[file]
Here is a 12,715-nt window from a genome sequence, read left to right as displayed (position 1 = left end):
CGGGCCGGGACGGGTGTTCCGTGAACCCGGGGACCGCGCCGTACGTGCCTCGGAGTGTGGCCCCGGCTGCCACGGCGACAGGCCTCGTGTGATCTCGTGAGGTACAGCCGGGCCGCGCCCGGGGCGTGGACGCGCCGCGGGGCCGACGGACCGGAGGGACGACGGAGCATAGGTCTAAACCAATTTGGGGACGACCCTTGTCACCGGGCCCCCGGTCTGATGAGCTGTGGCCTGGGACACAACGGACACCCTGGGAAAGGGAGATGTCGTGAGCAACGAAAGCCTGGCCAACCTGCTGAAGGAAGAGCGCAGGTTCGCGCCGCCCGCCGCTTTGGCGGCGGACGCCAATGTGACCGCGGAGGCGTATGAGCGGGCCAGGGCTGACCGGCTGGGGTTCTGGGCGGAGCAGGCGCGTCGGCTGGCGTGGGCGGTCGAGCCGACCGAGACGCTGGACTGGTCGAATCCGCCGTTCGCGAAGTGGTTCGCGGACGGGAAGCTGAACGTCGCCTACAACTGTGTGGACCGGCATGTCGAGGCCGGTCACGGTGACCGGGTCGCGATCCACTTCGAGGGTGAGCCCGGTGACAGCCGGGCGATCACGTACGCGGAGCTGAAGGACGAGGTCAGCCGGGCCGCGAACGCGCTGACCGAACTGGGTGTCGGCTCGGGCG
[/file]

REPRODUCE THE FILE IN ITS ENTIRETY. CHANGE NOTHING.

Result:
Here is a 12,715-nt window from a genome sequence, read left to right as displayed (position 1 = left end):
CGGGCCGGGACGGGTGTTCCGTGAACCCGGGGACCGCGCCGTACGTGCCTCGGAGTGTGGCCCCGGCTGCCACGGCGACAGGCCTCGTGTGATCTCGTGAGGTACAGCCGGGCCGCGCCCGGGGCGTGGACGCGCCGCGGGGCCGACGGACCGGAGGGACGACGGAGCATAGGTCTAAACCAATTTGGGGACGACCCTTGTCACCGGGCCCCCGGTCTGATGAGCTGTGGCCTGGGACACAACGGACACCCTGGGAAAGGGAGATGTCGTGAGCAACGAAAGCCTGGCCAACCTGCTGAAGGAAGAGCGCAGGTTCGCGCCGCCCGCCGCTTTGGCGGCGGACGCCAATGTGACCGCGGAGGCGTATGAGCGGGCCAGGGCTGACCGGCTGGGGTTCTGGGCGGAGCAGGCGCGTCGGCTGGCGTGGGCGGTCGAGCCGACCGAGACGCTGGACTGGTCGAATCCGCCGTTCGCGAAGTGGTTCGCGGACGGGAAGCTGAACGTCGCCTACAACTGTGTGGACCGGCATGTCGAGGCCGGTCACGGTGACCGGGTCGCGATCCACTTCGAGGGTGAGCCCGGTGACAGCCGGGCGATCACGTACGCGGAGCTGAAGGACGAGGTCAGCCGGGCCGCGAACGCGCTGACCGAACTGGGTGTCGGCTCGGGCG